The three components can be added as columns on the keywords tab on your google ads account and it will indicate whether a given keyword performs above average, average or below average. Having these columns in your account was actually a feature that Bing Ads offered first and then it was adapted by Google.

Ad Relevance refers to how well matched your ad is to your keywords (the keywords should feature in the ad copy at least once).

Expected Click Through Rate tells you how well your keyword is performing in comparison to what Google would expect it to do. Their expectation is based on other keywords in your account and other advertisers’ performance on this and similar keywords. You can optimize this by increasing your click through rate, probably through testing different benefits and call to action messages. Keep in mind that Google gets paid for each click on an ad, so they want to maximise the number of clicks they can get with their existing ad space.

Landing Page Experience consists of two components:

  1. i) The landing page’s relevance for the given keywords. In order to determine that Google will look at the page title, whether and how often the keyword appears in the text on the page and in headlines and everything else that you would take into account when you optimize your page for ranking high in the organic search results.
  2. ii) The technical accessibility of the page. And as more than half of all search queries happen on mobile devices, page speed and mobile optimization are important factors for this. If you think most of your users come to your website on desktop and through fast internet connections so you don’t have to bother with these kinds of things: THINK AGAIN. You will be punished, not only by frustrated users leaving your website, but also with a poor Landing Page Experience component pulling down your Quality Score. Use the Google Page Speed tool to find ways you can improve this.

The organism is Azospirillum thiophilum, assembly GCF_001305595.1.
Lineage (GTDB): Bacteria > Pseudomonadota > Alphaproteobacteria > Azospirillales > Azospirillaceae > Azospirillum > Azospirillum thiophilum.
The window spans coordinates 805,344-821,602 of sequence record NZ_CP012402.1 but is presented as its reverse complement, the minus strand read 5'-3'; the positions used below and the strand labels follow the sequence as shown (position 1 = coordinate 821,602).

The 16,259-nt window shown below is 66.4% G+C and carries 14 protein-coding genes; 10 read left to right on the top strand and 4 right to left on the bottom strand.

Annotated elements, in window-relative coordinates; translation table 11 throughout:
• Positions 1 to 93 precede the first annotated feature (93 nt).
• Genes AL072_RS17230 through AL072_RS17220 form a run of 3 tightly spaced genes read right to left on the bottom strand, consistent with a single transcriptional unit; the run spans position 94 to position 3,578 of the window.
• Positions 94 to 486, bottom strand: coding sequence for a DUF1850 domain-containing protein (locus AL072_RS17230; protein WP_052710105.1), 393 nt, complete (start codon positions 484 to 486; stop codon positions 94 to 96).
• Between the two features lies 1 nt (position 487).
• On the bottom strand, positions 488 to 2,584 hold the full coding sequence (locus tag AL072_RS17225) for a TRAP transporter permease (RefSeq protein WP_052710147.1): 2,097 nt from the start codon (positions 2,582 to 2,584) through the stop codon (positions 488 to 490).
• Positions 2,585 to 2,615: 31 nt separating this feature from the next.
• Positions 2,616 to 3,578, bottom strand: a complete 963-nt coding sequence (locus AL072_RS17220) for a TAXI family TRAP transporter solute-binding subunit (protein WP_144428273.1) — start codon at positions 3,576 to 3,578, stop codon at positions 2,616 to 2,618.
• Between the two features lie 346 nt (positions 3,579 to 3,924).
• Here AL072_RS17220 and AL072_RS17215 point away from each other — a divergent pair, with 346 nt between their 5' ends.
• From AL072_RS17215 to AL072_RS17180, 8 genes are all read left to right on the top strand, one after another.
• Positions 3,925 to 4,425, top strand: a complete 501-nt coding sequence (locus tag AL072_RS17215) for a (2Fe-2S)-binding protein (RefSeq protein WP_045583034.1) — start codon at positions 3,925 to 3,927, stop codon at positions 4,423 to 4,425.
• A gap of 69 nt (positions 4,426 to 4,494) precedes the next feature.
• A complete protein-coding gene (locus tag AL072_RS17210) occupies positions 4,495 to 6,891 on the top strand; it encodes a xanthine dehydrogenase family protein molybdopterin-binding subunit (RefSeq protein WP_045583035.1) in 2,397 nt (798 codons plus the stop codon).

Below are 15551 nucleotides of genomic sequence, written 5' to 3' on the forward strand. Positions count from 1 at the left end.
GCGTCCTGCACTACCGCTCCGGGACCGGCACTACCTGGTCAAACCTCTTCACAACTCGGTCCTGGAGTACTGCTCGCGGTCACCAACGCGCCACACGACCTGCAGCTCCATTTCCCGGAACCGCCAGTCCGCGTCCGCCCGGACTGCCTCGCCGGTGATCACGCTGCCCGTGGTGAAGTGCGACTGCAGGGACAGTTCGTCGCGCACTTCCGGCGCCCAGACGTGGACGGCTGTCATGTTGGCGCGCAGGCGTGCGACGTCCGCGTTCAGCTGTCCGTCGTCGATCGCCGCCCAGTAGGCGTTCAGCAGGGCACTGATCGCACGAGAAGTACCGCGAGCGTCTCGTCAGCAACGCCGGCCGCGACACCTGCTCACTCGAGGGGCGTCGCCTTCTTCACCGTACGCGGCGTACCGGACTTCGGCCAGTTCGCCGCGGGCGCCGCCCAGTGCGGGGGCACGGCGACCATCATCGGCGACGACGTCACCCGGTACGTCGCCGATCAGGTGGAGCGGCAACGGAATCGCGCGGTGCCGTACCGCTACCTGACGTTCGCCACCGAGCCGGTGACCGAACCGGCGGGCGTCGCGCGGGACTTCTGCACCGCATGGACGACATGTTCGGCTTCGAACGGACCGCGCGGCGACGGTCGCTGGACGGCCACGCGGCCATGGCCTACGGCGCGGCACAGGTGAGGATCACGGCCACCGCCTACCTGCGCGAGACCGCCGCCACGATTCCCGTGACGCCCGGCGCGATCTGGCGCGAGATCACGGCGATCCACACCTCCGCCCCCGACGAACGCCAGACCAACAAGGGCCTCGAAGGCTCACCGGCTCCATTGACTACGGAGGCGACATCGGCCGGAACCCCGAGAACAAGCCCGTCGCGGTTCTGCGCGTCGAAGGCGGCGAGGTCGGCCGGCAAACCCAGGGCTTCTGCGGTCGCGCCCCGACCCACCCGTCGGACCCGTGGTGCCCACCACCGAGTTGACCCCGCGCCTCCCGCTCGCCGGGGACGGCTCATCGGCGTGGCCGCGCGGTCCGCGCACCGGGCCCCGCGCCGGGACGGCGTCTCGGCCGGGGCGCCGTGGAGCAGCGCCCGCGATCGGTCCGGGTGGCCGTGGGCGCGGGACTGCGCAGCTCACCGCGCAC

Quality Scores at Different Levels of Your Account

Quality scores are most meaningful and useful on a keyword-level.  That is also the only level at which Google will surface the quality score metric in your Google Ads account, but if you are using a third party tool or you use AdWords Scripts, you can also see your quality score on an account, campaign and adgroup level. Here is a script you can use to analyze this. Bing Ads surfaces quality score on keyword, adgroup and campaign level in their UI. The levels higher than keyword are not essential to look at, so I would not spend too much time on them. I do however recommend to track account Quality Score (or campaign Quality Scores) as an indicator of general account health and reviewing this once a month or once per quarter. By following this over time you also learn which of your actions impact Quality Scores in different ways (as at one of my previous companies we switched domains for example) we saw our quality scores drop across the board and it took 3-4 months to get them back on track.

When Optimizing Your Quality Score Shouldn’t Be Your Top Priority

Another piece of advice around optimizing your quality score is to focus on bigger issues your account might have first. Optimizing the quality score will give you slightly lower CPCs or slightly higher ad positions – it will not help you make conversions happen when they are not happening or cut your CPAs in half. And those are things you should be focusing on first. When you are happy with your overall performance, then you can finetune it by increasing your quality score and squeeze just a little bit more out of your account by focusing on this optimization lever.